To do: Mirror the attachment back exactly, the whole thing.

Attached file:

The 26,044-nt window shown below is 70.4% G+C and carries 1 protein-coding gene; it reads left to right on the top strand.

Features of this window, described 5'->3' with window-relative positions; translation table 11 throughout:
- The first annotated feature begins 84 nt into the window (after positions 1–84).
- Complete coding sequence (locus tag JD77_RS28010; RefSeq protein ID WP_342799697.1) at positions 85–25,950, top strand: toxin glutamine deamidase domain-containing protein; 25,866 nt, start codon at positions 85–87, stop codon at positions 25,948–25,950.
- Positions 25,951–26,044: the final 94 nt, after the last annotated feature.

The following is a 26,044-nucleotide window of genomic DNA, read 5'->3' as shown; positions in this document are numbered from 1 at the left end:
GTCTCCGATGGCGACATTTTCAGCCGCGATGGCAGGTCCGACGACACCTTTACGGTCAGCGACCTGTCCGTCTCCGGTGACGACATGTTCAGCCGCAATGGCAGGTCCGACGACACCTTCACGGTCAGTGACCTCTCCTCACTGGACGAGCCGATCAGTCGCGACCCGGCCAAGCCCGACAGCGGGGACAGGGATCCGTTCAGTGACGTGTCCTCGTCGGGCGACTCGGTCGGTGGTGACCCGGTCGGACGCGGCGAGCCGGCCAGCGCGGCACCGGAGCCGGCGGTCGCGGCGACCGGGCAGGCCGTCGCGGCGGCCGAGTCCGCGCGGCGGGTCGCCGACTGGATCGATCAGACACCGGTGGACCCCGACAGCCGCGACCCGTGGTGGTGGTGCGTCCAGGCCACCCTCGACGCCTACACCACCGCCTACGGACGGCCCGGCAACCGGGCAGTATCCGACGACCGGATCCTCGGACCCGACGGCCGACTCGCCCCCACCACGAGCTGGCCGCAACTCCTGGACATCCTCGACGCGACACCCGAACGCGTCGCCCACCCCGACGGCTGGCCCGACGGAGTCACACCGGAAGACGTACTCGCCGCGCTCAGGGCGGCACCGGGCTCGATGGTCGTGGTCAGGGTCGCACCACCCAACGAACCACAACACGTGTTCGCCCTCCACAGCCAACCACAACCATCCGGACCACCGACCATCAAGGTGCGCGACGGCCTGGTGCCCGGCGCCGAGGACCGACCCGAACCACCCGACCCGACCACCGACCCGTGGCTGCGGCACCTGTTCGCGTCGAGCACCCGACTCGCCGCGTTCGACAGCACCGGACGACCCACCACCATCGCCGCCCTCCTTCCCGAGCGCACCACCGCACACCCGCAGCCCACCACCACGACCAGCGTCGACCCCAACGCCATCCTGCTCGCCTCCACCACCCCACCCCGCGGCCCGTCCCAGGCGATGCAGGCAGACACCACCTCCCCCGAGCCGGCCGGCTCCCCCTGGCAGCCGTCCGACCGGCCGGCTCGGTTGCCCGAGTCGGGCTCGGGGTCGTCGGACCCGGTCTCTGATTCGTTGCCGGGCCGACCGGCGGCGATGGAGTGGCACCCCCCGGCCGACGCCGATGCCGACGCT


The 26,044-nt window shown below is 70.4% G+C and carries 1 protein-coding gene; it reads left to right on the top strand.

Features of this window, described 5'->3' with window-relative positions; translation table 11 throughout:
- The first annotated feature begins 84 nt into the window (after positions 1–84).
- Complete coding sequence (locus tag JD77_RS28010; RefSeq protein ID WP_342799697.1) at positions 85–25,950, top strand: toxin glutamine deamidase domain-containing protein; 25,866 nt, start codon at positions 85–87, stop codon at positions 25,948–25,950.
- Positions 25,951–26,044: the final 94 nt, after the last annotated feature.

The following is a 26,044-nucleotide window of genomic DNA, read 5'->3' as shown; positions in this document are numbered from 1 at the left end:
GTCTCCGATGGCGACATTTTCAGCCGCGATGGCAGGTCCGACGACACCTTTACGGTCAGCGACCTGTCCGTCTCCGGTGACGACATGTTCAGCCGCAATGGCAGGTCCGACGACACCTTCACGGTCAGTGACCTCTCCTCACTGGACGAGCCGATCAGTCGCGACCCGGCCAAGCCCGACAGCGGGGACAGGGATCCGTTCAGTGACGTGTCCTCGTCGGGCGACTCGGTCGGTGGTGACCCGGTCGGACGCGGCGAGCCGGCCAGCGCGGCACCGGAGCCGGCGGTCGCGGCGACCGGGCAGGCCGTCGCGGCGGCCGAGTCCGCGCGGCGGGTCGCCGACTGGATCGATCAGACACCGGTGGACCCCGACAGCCGCGACCCGTGGTGGTGGTGCGTCCAGGCCACCCTCGACGCCTACACCACCGCCTACGGACGGCCCGGCAACCGGGCAGTATCCGACGACCGGATCCTCGGACCCGACGGCCGACTCGCCCCCACCACGAGCTGGCCGCAACTCCTGGACATCCTCGACGCGACACCCGAACGCGTCGCCCACCCCGACGGCTGGCCCGACGGAGTCACACCGGAAGACGTACTCGCCGCGCTCAGGGCGGCACCGGGCTCGATGGTCGTGGTCAGGGTCGCACCACCCAACGAACCACAACACGTGTTCGCCCTCCACAGCCAACCACAACCATCCGGACCACCGACCATCAAGGTGCGCGACGGCCTGGTGCCCGGCGCCGAGGACCGACCCGAACCACCCGACCCGACCACCGACCCGTGGCTGCGGCACCTGTTCGCGTCGAGCACCCGACTCGCCGCGTTCGACAGCACCGGACGACCCACCACCATCGCCGCCCTCCTTCCCGAGCGCACCACCGCACACCCGCAGCCCACCACCACGACCAGCGTCGACCCCAACGCCATCCTGCTCGCCTCCACCACCCCACCCCGCGGCCCGTCCCAGGCGATGCAGGCAGACACCACCTCCCCCGAGCCGGCCGGCTCCCCCTGGCAGCCGTCCGACCGGCCGGCTCGGTTGCCCGAGTCGGGCTCGGGGTCGTCGGACCCGGTCTCTGATTCGTTGCCGGGCCGACCGGCGGCGATGGAGTGGCACCCCCCGGCCGACGCCGATGCCGACGCT